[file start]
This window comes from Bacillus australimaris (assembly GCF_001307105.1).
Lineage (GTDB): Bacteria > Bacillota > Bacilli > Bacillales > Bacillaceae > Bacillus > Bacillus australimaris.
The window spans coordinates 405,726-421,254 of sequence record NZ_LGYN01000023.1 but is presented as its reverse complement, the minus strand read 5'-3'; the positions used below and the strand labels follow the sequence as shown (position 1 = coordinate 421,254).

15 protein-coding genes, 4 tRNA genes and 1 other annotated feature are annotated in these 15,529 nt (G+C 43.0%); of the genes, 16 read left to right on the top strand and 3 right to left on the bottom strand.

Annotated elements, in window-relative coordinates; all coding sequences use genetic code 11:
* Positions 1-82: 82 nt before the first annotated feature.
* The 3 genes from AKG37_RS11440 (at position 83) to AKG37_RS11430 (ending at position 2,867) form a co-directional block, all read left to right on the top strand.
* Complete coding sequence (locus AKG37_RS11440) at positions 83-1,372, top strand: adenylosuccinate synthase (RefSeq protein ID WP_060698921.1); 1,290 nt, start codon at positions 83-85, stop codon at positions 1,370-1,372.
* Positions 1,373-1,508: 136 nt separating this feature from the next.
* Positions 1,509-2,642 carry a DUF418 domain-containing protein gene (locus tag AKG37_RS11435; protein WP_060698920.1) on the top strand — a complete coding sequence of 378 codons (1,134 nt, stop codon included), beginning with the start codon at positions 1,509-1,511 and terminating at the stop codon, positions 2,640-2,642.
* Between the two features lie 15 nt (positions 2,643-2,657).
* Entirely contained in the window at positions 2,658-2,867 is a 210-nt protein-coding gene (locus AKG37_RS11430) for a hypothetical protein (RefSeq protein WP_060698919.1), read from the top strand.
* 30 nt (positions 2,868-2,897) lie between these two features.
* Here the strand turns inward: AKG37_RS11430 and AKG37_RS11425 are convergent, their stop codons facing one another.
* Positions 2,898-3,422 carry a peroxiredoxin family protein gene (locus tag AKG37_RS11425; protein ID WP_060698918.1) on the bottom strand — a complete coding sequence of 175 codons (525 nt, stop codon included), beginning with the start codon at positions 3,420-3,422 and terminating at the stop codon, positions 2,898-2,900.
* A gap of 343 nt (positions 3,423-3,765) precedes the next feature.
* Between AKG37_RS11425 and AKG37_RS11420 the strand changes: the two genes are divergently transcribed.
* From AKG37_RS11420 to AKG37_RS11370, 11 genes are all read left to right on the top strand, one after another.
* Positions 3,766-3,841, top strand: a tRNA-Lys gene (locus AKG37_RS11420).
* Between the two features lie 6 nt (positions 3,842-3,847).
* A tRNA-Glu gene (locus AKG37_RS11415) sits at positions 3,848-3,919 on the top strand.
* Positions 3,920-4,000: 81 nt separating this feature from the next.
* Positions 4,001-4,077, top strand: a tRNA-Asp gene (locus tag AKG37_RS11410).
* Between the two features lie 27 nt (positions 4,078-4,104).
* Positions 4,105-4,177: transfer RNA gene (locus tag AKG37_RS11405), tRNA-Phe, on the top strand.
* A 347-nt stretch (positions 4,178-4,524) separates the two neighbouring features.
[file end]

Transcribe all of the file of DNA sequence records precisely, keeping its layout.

This window comes from Bacillus australimaris (assembly GCF_001307105.1).
Lineage (GTDB): Bacteria > Bacillota > Bacilli > Bacillales > Bacillaceae > Bacillus > Bacillus australimaris.
The window spans coordinates 405,726-421,254 of sequence record NZ_LGYN01000023.1 but is presented as its reverse complement, the minus strand read 5'-3'; the positions used below and the strand labels follow the sequence as shown (position 1 = coordinate 421,254).

15 protein-coding genes, 4 tRNA genes and 1 other annotated feature are annotated in these 15,529 nt (G+C 43.0%); of the genes, 16 read left to right on the top strand and 3 right to left on the bottom strand.

Annotated elements, in window-relative coordinates; all coding sequences use genetic code 11:
* Positions 1-82: 82 nt before the first annotated feature.
* The 3 genes from AKG37_RS11440 (at position 83) to AKG37_RS11430 (ending at position 2,867) form a co-directional block, all read left to right on the top strand.
* Complete coding sequence (locus AKG37_RS11440) at positions 83-1,372, top strand: adenylosuccinate synthase (RefSeq protein ID WP_060698921.1); 1,290 nt, start codon at positions 83-85, stop codon at positions 1,370-1,372.
* Positions 1,373-1,508: 136 nt separating this feature from the next.
* Positions 1,509-2,642 carry a DUF418 domain-containing protein gene (locus tag AKG37_RS11435; protein WP_060698920.1) on the top strand — a complete coding sequence of 378 codons (1,134 nt, stop codon included), beginning with the start codon at positions 1,509-1,511 and terminating at the stop codon, positions 2,640-2,642.
* Between the two features lie 15 nt (positions 2,643-2,657).
* Entirely contained in the window at positions 2,658-2,867 is a 210-nt protein-coding gene (locus AKG37_RS11430) for a hypothetical protein (RefSeq protein WP_060698919.1), read from the top strand.
* 30 nt (positions 2,868-2,897) lie between these two features.
* Here the strand turns inward: AKG37_RS11430 and AKG37_RS11425 are convergent, their stop codons facing one another.
* Positions 2,898-3,422 carry a peroxiredoxin family protein gene (locus tag AKG37_RS11425; protein ID WP_060698918.1) on the bottom strand — a complete coding sequence of 175 codons (525 nt, stop codon included), beginning with the start codon at positions 3,420-3,422 and terminating at the stop codon, positions 2,898-2,900.
* A gap of 343 nt (positions 3,423-3,765) precedes the next feature.
* Between AKG37_RS11425 and AKG37_RS11420 the strand changes: the two genes are divergently transcribed.
* From AKG37_RS11420 to AKG37_RS11370, 11 genes are all read left to right on the top strand, one after another.
* Positions 3,766-3,841, top strand: a tRNA-Lys gene (locus AKG37_RS11420).
* Between the two features lie 6 nt (positions 3,842-3,847).
* A tRNA-Glu gene (locus AKG37_RS11415) sits at positions 3,848-3,919 on the top strand.
* Positions 3,920-4,000: 81 nt separating this feature from the next.
* Positions 4,001-4,077, top strand: a tRNA-Asp gene (locus tag AKG37_RS11410).
* Between the two features lie 27 nt (positions 4,078-4,104).
* Positions 4,105-4,177: transfer RNA gene (locus tag AKG37_RS11405), tRNA-Phe, on the top strand.
* A 347-nt stretch (positions 4,178-4,524) separates the two neighbouring features.